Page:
In India, women are perceived as cheap and not valuable enough to the organisation. There is always a shadow of doubt about their capabilities and over the quality of their work. Much of these preconceived wrong ideas originate from the highly patriarchal society that we have in our country. ‘Lesser’ mortals cannot really do anything worthy of praise. ‘Greater’ mortals i.e. men can wield their authority over the smaller ones i.e. women. Sometimes this authority takes sexual overtone and then some men may feel justified in making sexual advances toward women colleagues, particularly ones lower down the hierarchy in the corporate. Such men may perceive the work-place as some watered down version of a harem. The origins of sexual harassment at the workplace are in this misperception about the other gender.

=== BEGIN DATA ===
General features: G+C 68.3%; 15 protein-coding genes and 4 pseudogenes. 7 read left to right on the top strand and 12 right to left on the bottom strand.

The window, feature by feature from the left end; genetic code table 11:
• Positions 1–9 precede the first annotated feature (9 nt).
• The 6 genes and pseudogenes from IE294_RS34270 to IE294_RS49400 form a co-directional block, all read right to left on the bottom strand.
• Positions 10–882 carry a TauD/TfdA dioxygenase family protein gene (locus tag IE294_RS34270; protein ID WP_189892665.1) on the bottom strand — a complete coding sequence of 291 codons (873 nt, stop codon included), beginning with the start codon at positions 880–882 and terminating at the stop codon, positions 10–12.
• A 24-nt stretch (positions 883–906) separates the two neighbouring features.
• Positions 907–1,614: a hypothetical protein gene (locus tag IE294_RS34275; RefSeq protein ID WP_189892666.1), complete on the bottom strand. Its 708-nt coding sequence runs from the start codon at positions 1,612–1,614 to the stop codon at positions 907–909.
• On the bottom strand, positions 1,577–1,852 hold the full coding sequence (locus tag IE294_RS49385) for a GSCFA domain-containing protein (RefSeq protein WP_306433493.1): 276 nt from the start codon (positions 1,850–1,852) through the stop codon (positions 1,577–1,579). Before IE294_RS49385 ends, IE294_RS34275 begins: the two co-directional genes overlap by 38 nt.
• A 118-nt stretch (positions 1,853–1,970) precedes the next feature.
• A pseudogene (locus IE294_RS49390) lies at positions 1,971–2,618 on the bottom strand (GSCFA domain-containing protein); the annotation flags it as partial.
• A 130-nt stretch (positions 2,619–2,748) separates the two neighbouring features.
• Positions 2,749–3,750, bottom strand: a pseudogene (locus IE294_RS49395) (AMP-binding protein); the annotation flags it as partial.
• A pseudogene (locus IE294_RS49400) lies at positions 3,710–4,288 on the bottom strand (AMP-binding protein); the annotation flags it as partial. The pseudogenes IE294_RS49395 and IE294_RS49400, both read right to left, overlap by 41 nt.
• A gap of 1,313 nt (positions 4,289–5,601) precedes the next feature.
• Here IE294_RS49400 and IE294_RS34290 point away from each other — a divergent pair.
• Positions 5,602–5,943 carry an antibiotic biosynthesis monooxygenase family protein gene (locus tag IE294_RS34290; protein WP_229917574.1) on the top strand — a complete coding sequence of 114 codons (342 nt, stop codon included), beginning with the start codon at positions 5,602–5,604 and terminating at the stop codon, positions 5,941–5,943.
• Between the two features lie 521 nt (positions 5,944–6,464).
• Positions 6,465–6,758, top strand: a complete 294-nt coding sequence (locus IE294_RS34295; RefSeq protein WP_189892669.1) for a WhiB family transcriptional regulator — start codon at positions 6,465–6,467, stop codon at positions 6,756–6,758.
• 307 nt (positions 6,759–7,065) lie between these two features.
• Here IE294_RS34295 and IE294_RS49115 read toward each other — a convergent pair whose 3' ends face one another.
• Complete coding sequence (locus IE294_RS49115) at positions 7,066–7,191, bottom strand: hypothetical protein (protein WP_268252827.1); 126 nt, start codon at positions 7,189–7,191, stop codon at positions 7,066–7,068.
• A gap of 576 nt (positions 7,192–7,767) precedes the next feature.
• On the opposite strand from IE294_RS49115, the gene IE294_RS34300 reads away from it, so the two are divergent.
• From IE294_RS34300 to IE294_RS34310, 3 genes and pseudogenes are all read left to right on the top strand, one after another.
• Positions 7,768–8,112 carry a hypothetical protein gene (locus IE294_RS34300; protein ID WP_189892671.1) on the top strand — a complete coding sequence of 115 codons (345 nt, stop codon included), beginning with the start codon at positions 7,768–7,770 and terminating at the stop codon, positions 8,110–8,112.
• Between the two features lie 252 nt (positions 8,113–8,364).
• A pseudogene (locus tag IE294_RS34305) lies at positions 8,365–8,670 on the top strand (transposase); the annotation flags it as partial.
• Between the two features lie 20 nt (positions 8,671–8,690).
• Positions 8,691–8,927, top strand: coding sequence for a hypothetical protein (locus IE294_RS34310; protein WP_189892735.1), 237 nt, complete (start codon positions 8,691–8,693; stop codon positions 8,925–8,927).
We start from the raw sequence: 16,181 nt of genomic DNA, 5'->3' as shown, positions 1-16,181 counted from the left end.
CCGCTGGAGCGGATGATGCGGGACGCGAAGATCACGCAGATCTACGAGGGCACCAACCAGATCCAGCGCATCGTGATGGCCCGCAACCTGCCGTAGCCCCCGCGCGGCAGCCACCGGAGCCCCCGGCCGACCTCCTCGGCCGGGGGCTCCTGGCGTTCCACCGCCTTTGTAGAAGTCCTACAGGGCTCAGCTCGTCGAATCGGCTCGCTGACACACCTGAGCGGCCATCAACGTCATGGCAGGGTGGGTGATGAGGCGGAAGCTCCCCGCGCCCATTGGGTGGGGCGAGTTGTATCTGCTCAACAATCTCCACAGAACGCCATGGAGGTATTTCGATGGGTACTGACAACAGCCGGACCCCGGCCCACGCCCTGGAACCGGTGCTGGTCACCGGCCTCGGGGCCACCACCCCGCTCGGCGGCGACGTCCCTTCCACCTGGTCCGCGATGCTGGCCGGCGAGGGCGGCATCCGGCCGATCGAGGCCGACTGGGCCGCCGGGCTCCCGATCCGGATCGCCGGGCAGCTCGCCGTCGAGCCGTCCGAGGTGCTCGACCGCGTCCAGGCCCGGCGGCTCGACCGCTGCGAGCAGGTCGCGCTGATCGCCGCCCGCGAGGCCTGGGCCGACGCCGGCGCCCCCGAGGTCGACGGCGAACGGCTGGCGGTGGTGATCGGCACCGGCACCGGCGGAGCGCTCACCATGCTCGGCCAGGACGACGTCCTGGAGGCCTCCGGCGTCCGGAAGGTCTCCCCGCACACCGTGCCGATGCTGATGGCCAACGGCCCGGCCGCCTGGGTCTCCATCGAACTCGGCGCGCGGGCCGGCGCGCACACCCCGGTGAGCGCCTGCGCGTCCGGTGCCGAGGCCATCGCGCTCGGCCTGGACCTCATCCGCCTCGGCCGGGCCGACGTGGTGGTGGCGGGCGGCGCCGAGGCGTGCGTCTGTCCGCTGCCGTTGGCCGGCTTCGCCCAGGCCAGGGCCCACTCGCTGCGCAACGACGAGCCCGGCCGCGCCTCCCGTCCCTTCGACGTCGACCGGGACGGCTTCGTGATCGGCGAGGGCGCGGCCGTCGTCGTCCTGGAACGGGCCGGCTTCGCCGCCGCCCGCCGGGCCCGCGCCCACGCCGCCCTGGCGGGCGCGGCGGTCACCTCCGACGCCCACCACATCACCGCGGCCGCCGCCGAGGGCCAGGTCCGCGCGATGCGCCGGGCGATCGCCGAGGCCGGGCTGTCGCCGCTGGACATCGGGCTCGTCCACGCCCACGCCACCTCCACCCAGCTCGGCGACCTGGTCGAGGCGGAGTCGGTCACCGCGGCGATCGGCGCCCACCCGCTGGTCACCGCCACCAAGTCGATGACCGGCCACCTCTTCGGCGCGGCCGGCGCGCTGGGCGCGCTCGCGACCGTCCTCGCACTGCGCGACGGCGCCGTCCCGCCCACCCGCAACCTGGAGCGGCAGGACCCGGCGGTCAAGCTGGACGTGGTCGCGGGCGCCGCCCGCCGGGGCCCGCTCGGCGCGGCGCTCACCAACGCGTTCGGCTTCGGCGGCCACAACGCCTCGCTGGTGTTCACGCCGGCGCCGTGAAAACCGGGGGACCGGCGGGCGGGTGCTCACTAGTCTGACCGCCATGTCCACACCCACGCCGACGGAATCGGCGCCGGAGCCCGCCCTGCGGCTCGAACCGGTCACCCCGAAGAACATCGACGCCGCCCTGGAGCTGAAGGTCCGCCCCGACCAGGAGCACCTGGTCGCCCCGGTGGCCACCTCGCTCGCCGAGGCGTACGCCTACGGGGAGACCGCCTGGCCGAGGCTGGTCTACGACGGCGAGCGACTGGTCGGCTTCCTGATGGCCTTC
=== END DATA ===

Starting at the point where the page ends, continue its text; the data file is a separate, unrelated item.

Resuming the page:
The examples of alleged harassment in the corporate world have been several. Companies like Infosys, known for their ‘clean’ image, too had their share of such alleged instances. During the last few days some cases of sexual harassment at the workplace are being discussed in other unexpected areas of work. One is at Tehelka, an organisation known for investigative journalism particularly having handled many cases of gender injustice. The person who is being blamed for an alleged “rape” of a junior colleague is none other than the Chief Editor of the organisation.

Another is the case of a young lady ‘intern’ (trainee lawyer) who has come out with charges of ‘sexual molestation’ by none other than her topmost boss who happens to be a retired Supreme Court judge. All these are similar to a case where the protectors themselves turn out to be persecutors. The alleged cases are shocking because, if the allegations are proven to be true, they destroy the huge trust that people repose in these organisations and institutions. The huge edifice of morality is beginning to crumble. The moral of these stories seems to be: the Indian patriarchal society’s influence is so internalised and so entrenched that the modern influences like equality of gender which have as yet only scratched the skin of the Indian society are no match for it.